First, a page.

Project Diagnostics: Understanding the Crucial First Step in the Medical Device Development Process
Medical product development is a long and complex journey. Whether your company is an ambitious startup or an established industry leader, of course you already know you need to have a plan. But not all product development plans are created equal.
In order to be successful, your development plan needs to anticipate and address the many details, requirements, and potential roadblocks that may arise. Gaps and oversights come at a high cost in terms of time, money, lost opportunity — and even reputational damage. It’s not a stretch to say that the success of your product may depend on how well you plan.
The best way to lay the necessary foundation for a complex development process? Start with a project diagnostic that leaves no stone unturned. In this article, we’ll explain what a project diagnostic is and how you can use one to build a rock-solid product development plan.
What is a Project Diagnostic, and Why Is It So Important?
A project diagnostic is a structured assessment of your project. It is used to build a detailed and highly accurate product development plan. For obvious reasons, the diagnostic should be one of the very first steps in the product development process.
Over the course of a project diagnostic, your goals are to:
- Comprehensively assess the project’s needs and requirements
- Define roles and responsibilities
- Identify risks and resources
- Uncover regulatory requirements
- Identify gaps and opportunities
- Bring internal teams into alignment around a shared vision
- Ensure budgets are accurate
- Establish a realistic timeline for the project
- Refine your team’s understanding of how your product will meet users’ needs
By uncovering all of these details at the start of your project, your team takes a more proactive and knowledgeable stance toward medical product development.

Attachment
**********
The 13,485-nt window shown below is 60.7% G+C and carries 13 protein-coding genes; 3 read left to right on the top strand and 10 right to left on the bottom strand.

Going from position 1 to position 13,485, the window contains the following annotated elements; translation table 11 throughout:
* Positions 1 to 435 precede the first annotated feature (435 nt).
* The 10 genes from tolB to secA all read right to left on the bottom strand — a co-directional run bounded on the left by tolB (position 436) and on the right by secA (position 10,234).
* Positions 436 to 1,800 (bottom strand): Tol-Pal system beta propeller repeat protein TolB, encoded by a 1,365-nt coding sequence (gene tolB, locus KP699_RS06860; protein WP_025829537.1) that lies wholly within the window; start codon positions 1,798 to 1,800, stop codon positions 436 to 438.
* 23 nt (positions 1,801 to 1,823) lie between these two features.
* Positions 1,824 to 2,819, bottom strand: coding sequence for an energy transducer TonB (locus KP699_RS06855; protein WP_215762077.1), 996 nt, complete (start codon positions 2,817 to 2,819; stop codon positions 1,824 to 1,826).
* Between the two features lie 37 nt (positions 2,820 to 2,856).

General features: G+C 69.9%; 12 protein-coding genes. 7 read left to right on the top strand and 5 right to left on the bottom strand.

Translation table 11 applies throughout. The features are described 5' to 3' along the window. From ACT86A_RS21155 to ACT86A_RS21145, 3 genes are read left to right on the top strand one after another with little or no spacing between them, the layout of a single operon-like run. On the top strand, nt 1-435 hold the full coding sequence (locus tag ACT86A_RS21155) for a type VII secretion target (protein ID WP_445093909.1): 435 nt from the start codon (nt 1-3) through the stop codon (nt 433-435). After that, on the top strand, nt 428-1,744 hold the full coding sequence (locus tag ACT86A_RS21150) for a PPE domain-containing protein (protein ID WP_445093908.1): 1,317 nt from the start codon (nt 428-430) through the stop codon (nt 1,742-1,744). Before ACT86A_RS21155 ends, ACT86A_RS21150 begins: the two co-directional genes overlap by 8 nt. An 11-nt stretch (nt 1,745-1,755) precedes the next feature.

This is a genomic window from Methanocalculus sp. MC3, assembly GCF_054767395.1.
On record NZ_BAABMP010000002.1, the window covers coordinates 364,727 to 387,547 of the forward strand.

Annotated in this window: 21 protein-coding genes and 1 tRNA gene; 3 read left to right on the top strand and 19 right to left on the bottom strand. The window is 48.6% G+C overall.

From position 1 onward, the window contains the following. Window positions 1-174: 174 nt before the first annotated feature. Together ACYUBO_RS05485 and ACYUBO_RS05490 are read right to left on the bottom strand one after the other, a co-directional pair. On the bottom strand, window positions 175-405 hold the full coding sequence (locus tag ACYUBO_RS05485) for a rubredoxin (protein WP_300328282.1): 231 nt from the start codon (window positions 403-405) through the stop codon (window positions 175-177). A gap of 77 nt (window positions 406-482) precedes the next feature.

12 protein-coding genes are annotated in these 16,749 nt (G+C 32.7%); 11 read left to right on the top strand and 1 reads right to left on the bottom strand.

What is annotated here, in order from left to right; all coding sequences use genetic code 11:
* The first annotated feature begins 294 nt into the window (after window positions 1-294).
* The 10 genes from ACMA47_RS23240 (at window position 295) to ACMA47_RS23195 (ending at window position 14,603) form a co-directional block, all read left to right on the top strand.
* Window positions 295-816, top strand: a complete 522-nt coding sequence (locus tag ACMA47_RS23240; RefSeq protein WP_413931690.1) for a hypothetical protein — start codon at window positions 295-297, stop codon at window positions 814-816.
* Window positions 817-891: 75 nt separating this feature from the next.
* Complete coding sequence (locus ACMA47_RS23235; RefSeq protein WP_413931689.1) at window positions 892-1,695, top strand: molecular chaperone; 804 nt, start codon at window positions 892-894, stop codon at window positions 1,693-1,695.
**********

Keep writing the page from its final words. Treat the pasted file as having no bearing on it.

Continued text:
But that’s not all. The project diagnostic also enriches your team’s understanding of your intended product and the requirements of the product development process. This is especially true for start-up companies for whom the project diagnosis can serve as a valuable education.
Long-established medical device companies on the other hand benefit from a strong project diagnostic in a different manner. By bringing internal teams together in an intentional way, these companies bridge any silos that may have unwittingly formed over the years. In addition, the diagnostic process forces more established companies to operate beyond assumptions by getting them out of autopilot mode.
Finally, medical device companies working on accelerated timelines (often in response to competition) are frequently tempted to skimp on the diagnostic phase. This is a mistake. Investing up-front time in a project diagnostic pays dividends for fast-paced projects by ensuring that details aren’t lost in the race to bring your product to market.
The main output of your product diagnosis a comprehensive project plan. This plan should guide your team toward an efficient, cost-effective, and successful development process. This plan will:
- Include a comprehensive list of all activities that need to take place as part of your product’s development process
- Clearly assign roles and responsibilities for each of those activities
- Delineate a project schedule, including the sequencing and timing of all activities
- Cover a detailed and accurate project budget, broken out by fiscal year
How to Structure a Project Diagnostic Workshop
You can approach a project diagnostic any number of ways. We recommend structuring it as an intensive one or two day-long workshop that brings all of your internal teams together in a purposeful way.
Make sure to include a representative from each of the major divisions in your medical device company, including:
- Human factors and/or marketing
- Business executives
The project diagnostic workshop isn’t just another meeting. Make sure you come to the table with a thorough and highly structured agenda that maps to the goals of the project diagnosis and includes input from each of your functional teams.
While the overall agenda should be customized to suit the specific needs of your project, we recommend beginning every diagnostic workshop with a simulated use case or interaction featuring your intended product. You can use a prototype, a similar competitor’s product, or a current-generation version of a product you are updating. But whatever you do, don’t let your sales or marketing staff do a demo of the product. You should bring in an actual user (ideally one that isn’t associated with your firm) to demonstrate the use case. Instruct your user to run through the full use case without skipping anything.
Beginning your project diagnostic with a user test case is a powerful way to get everyone looking at the product through the eyes of your users. It clearly illustrates (sometimes for the first time) issues or challenges that your users may experience in using your product. And it ensures that your users remain top of mind as you work together to lay the foundation for your medical device’s development.
Whether you conduct a project diagnosis internally or hire an agency to help, be sure you include this crucial first step in your product development process.